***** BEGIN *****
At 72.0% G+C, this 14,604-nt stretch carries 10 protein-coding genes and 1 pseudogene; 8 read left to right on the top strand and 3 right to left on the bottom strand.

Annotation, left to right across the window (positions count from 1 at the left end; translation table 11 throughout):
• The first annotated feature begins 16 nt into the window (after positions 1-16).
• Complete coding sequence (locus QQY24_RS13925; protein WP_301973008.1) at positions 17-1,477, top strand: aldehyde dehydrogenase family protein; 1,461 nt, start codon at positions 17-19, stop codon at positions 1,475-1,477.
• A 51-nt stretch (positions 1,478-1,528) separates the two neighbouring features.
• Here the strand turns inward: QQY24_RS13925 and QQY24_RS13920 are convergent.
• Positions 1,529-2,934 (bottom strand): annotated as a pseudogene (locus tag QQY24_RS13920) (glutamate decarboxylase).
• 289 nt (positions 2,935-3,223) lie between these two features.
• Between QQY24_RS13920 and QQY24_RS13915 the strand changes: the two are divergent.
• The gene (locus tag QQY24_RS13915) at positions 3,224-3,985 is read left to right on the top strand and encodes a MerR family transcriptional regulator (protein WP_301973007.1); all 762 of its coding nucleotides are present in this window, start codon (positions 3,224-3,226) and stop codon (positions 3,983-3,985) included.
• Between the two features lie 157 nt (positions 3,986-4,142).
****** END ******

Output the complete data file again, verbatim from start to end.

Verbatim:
At 72.0% G+C, this 14,604-nt stretch carries 10 protein-coding genes and 1 pseudogene; 8 read left to right on the top strand and 3 right to left on the bottom strand.

Annotation, left to right across the window (positions count from 1 at the left end; translation table 11 throughout):
• The first annotated feature begins 16 nt into the window (after positions 1-16).
• Complete coding sequence (locus QQY24_RS13925; protein WP_301973008.1) at positions 17-1,477, top strand: aldehyde dehydrogenase family protein; 1,461 nt, start codon at positions 17-19, stop codon at positions 1,475-1,477.
• A 51-nt stretch (positions 1,478-1,528) separates the two neighbouring features.
• Here the strand turns inward: QQY24_RS13925 and QQY24_RS13920 are convergent.
• Positions 1,529-2,934 (bottom strand): annotated as a pseudogene (locus tag QQY24_RS13920) (glutamate decarboxylase).
• 289 nt (positions 2,935-3,223) lie between these two features.
• Between QQY24_RS13920 and QQY24_RS13915 the strand changes: the two are divergent.
• The gene (locus tag QQY24_RS13915) at positions 3,224-3,985 is read left to right on the top strand and encodes a MerR family transcriptional regulator (protein WP_301973007.1); all 762 of its coding nucleotides are present in this window, start codon (positions 3,224-3,226) and stop codon (positions 3,983-3,985) included.
• Between the two features lie 157 nt (positions 3,986-4,142).